“Given the importance of Covid-19, we posted the meeting materials as soon as possible to facilitate a robust discussion,” an FDA spokesperson said.
Azar has also insisted repeatedly that any vaccine must go through FDA’s “gold standard” evaluation process.
Still, health experts said even the slim chance that Pfizer could announce its vaccine works in the next few weeks keeps the door open for Trump to intervene. Across a more than hourlong briefing with Pfizer’s vaccine team and senior executives, Topol said the company refused to say whether it would seek an authorization before Nov. 3.
“Bourla would be playing into the hands of the politics” if he did so, Topol said, adding that the company’s presentation left him more confident in its development process but not completely satisfied. “He really should’ve been quiet all along about this. He should’ve never been talking about October.”
And despite Pfizer’s increasingly public efforts to rise above the political fray, officials both inside and outside the administration expressed deep skepticism of its contention that the company is steering well clear of the competing pressures coming out of Washington.
“The tweets make you think one thing,” a senior administration official said of Bourla’s recent denials that Pfizer ever discussed the FDA’s vaccine requirements with the White House, despite his direct line to Trump. “To me, it’s a misleading statement.”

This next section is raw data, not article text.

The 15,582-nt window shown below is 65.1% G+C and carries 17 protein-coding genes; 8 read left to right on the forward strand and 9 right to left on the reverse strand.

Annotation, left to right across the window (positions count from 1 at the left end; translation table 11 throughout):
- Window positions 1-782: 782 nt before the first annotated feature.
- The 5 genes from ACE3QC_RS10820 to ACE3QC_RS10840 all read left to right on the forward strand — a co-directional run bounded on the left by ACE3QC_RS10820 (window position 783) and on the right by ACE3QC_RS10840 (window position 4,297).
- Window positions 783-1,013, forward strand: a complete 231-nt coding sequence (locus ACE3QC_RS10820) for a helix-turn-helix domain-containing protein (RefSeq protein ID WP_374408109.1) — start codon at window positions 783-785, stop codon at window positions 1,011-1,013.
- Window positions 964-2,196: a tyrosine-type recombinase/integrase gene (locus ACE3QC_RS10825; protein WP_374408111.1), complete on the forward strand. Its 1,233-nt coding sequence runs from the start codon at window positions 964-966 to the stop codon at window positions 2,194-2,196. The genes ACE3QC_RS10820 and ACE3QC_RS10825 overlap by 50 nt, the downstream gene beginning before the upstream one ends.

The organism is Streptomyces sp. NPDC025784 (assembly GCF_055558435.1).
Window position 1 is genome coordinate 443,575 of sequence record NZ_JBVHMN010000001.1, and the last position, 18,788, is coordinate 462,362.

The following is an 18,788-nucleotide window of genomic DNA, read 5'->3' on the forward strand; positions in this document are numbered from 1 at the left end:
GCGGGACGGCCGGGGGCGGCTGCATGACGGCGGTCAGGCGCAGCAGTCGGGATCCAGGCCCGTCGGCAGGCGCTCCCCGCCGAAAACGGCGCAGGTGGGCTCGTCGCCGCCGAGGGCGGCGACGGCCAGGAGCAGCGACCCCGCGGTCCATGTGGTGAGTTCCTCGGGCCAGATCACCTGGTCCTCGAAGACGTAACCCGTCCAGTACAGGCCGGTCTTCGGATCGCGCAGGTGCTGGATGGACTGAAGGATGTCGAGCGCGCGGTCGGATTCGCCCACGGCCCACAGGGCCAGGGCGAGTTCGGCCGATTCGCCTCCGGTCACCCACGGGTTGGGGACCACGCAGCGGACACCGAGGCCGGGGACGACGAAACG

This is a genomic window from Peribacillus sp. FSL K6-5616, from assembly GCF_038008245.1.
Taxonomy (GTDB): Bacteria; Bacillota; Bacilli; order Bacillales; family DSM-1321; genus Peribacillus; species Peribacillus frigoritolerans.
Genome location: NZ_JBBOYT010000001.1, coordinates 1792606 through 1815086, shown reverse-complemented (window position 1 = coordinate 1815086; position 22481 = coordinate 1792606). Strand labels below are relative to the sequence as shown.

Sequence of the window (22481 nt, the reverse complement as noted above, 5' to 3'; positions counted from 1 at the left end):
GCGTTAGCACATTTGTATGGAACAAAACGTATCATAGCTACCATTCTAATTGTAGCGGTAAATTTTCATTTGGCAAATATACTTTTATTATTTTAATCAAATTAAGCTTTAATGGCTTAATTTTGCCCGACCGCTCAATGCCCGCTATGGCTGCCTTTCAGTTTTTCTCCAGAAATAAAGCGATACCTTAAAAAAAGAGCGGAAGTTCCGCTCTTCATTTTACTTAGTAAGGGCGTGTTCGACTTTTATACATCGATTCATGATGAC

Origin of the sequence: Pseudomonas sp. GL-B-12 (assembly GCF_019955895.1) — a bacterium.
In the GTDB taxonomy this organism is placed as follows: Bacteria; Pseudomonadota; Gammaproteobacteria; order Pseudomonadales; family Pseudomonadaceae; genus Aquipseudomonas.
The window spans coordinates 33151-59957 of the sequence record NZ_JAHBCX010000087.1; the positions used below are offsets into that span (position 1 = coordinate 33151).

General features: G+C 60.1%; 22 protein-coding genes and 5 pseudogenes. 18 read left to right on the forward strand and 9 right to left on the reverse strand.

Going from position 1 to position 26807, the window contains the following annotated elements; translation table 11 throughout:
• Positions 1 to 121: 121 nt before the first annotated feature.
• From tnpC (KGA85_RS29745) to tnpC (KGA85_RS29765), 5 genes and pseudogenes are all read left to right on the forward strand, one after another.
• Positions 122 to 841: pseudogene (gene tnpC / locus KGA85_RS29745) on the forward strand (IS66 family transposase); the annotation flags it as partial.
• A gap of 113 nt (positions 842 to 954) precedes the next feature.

FDA’s signal this week that it would hold vaccine makers to a high standard — despite Trump’s protests about political delays — has scientists convinced the agency may be the last bulwark against an October surprise that dissolves any remaining public confidence in a Covid-19 shot.
“On the one hand there are hundreds of people dying every day. On the other hand, most of the vaccines are going to be given to healthy people who are unlikely to die….we only get one chance for a first impression,” said Offit. “If we put something out there that is less effective or less safe, we are going to be making a terrible mistake.”